Japan Shares Climb After Abe’s Coalition Wins Elections

Japanese shares rose, with the Topix index climbing for the fifth time in six days, after Prime Minister Shinzo Abe’s ruling coalition solidified control of parliament in elections yesterday.

NEC Corp. jumped the most on the Nikkei 225 Stock Average on a report the computer manufacturer will form a server partnership with Hewlett-Packard Co. Nippon Paint Co. surged to its highest in 23 years after the maker of automotive and household coatings raised its profit forecast. Mitsubishi Heavy Industries Ltd. dropped 4.1 percent after Southern California Edison Co. said the Japanese machinery maker breached a contract on a generator. Yaskawa Electric Corp. sank 3.9 percent after Credit Suisse Group AG downgraded the motor maker’s shares.

The Topix climbed 0.4 percent to 1,216.53 at the close of trading in Tokyo, after falling as much as 0.4 percent earlier. Volume was about 18 percent below the 30-day average. The Nikkei 225 added 0.5 percent to 14,658.04.

“Considering there was no surprise from the election, it’s hard to have a particular position either way on a short-term basis,” said Nobuyuki Kashihara, who helps oversee $26 billion at Mizuho Asset Management Co. in Tokyo. “However, at least the fact that Abe’s administration will be stable is a positive factor for stocks. From now on the focus will be on the realization of his growth strategies as well as the U.S. economy, domestic earnings. But stocks are likely to slowly advance.”

The upper-house election victory gives Abe’s ruling coalition a majority in both houses of parliament, enabling faster policy making as it seeks to deliver on promises for structural reforms. The Liberal Democratic Party-led government controls both legislative chambers for the first time since 2007 and need not face another election for three years.

Overwhelming Victory

“The government has the stability to implement its growth strategy,” said Koichi Kurose, chief economist in Tokyo at Resona Bank Ltd., Japan’s fifth-largest lender by market value. “Investors are taking the election results as good news and buying individual shares that will benefit. The stronger yen is weighing on gains.”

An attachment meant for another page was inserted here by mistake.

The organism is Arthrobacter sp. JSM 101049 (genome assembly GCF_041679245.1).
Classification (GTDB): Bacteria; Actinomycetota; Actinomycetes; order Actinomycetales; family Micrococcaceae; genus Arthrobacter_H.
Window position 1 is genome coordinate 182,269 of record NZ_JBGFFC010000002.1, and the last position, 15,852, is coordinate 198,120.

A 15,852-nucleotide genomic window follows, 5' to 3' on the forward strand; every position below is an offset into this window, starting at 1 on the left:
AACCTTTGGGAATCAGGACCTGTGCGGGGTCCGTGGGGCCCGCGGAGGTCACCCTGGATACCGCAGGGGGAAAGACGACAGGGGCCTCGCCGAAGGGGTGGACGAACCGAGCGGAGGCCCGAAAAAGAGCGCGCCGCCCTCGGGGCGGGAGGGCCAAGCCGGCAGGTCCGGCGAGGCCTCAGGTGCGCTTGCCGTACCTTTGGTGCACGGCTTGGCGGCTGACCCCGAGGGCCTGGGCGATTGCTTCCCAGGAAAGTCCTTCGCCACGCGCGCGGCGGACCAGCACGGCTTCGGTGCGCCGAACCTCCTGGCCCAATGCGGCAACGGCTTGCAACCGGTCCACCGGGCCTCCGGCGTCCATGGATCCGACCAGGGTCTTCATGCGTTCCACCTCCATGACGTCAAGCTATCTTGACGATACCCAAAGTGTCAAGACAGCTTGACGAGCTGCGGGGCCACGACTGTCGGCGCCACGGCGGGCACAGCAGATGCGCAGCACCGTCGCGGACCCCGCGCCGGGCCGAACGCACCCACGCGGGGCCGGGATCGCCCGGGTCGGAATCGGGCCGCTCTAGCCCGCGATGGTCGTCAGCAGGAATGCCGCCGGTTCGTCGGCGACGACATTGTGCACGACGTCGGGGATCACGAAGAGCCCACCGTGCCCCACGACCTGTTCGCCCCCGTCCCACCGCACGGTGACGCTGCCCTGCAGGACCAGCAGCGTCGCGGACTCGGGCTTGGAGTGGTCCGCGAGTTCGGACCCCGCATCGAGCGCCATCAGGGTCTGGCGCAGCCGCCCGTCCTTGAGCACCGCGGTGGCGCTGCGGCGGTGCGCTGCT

After plunging as much as 18 percent from a May 22 high, the Topix rebounded amid optimism Prime Minister Shinzo Abe will push through reforms following the polls. The gauge added 15 percent over the past five weeks, the biggest such advance since April 2009.

Investor attention will now shift to whether the government will cut corporate taxes, ease regulations, loosen labor laws and join the Trans-Pacific Partnership free-trade agreement.

Sales Tax

Another focus will be whether to raise the consumption tax as planned in April 2014 to rein in Japan’s fiscal deficit and national debt. Abe wants to make a decision on the tax this autumn, he said on TV Asahi on July 21. Finance Minister Taro Aso said a decision will be made around October.

“We all thought he would win, so it’s now all about the implementation, being committed to the economy and the move forward,” said Stuart Beavis, head of institutional equity derivatives at Vantage Capital Markets in Hong Kong. “Abe has been nothing but vague on the ‘Third Arrow.’ The market wants to see details. The easy part is over.”

NEC jumped 4.2 percent to 246 yen, the biggest gain on the Nikkei 225. The Japanese computer maker, which gets most of its revenue from Japan, will announce partnership details with Hewlett-Packard after completing preparations, NEC spokesman Seiichiro Toda said by phone today, without giving a timeframe.

Nippon Paint

Nippon Paint jumped 6.6 percent to 1,318 yen, its highest level since March 1990. The Osaka-based company raised its net-income forecast by 21 percent to 25.5 billion yen for the year ending March 2014.

Among shares that fell, Mitsubishi Heavy dropped 4.1 percent to 608 yen, the biggest drop on the Nikkei 225. Southern California Edison served a Notice of Dispute, saying Mitsubishi Heavy should take responsibility for allegedly providing a defective steam generator to the U.S. company. Mitsubishi Heavy said it disputes the claim and has “appropriately” fulfilled the contract.

Yaskawa Electric sank 3.9 percent to 1,221 yen. The Kyushu-based company, which is up 48 percent this year, was cut to neutral from outperform by Credit Suisse. The brokerage cited a “slowdown in monthly order momentum, particularly for servomotors” and said it was awaiting new earnings drivers.

The Topix traded at 1.31 times book value today, compared with 2.49 for the S&P 500 and 1.69 for the Stoxx Europe 600 Index yesterday. The gauge’s 30-day historic volatility was at 25.93 today, down 40 percent from its July 2 high of 43.22.

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